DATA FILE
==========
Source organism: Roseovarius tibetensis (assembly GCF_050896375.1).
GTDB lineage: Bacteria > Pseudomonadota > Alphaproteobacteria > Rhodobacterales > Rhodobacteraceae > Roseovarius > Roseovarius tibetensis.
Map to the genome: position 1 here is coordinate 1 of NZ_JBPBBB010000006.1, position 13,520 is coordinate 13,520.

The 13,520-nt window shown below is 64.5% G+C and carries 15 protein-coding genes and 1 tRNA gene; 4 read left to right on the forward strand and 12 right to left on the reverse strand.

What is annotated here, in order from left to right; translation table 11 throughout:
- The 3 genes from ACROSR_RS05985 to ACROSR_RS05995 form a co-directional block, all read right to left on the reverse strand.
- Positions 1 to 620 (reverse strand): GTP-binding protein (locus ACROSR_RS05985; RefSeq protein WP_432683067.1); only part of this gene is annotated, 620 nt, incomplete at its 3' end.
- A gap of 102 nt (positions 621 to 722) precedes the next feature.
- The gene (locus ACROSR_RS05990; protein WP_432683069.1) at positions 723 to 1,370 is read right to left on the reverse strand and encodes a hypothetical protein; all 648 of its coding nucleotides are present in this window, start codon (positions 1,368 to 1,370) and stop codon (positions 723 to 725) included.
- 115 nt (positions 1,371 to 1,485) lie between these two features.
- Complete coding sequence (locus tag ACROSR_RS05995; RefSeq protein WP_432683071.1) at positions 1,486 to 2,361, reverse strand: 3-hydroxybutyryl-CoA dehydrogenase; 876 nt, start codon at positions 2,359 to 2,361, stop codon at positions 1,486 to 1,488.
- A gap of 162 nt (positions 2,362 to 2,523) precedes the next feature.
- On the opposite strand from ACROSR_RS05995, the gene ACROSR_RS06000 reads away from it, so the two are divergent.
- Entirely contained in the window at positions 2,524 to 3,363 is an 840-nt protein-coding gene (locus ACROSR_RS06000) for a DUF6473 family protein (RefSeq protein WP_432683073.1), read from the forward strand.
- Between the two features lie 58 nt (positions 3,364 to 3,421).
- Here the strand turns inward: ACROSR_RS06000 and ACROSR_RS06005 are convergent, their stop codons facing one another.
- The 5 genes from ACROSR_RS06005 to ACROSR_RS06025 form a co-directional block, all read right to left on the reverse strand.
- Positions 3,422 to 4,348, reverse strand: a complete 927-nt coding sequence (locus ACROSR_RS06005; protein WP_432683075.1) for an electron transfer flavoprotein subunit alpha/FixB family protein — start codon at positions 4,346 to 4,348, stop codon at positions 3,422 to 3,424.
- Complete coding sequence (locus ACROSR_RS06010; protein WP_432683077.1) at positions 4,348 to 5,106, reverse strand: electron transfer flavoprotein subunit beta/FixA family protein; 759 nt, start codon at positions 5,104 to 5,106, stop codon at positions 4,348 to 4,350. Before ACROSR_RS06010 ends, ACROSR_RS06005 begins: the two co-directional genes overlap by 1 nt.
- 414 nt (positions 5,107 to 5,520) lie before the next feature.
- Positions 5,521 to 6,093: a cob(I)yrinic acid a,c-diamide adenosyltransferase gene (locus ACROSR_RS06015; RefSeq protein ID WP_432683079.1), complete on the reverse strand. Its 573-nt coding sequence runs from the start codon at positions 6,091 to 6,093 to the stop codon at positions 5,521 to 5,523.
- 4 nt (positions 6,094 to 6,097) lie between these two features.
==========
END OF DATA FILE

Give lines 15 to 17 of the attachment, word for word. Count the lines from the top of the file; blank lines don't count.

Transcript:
- Between the two features lie 58 nt (positions 3,364 to 3,421).
- Here the strand turns inward: ACROSR_RS06000 and ACROSR_RS06005 are convergent, their stop codons facing one another.
- The 5 genes from ACROSR_RS06005 to ACROSR_RS06025 form a co-directional block, all read right to left on the reverse strand.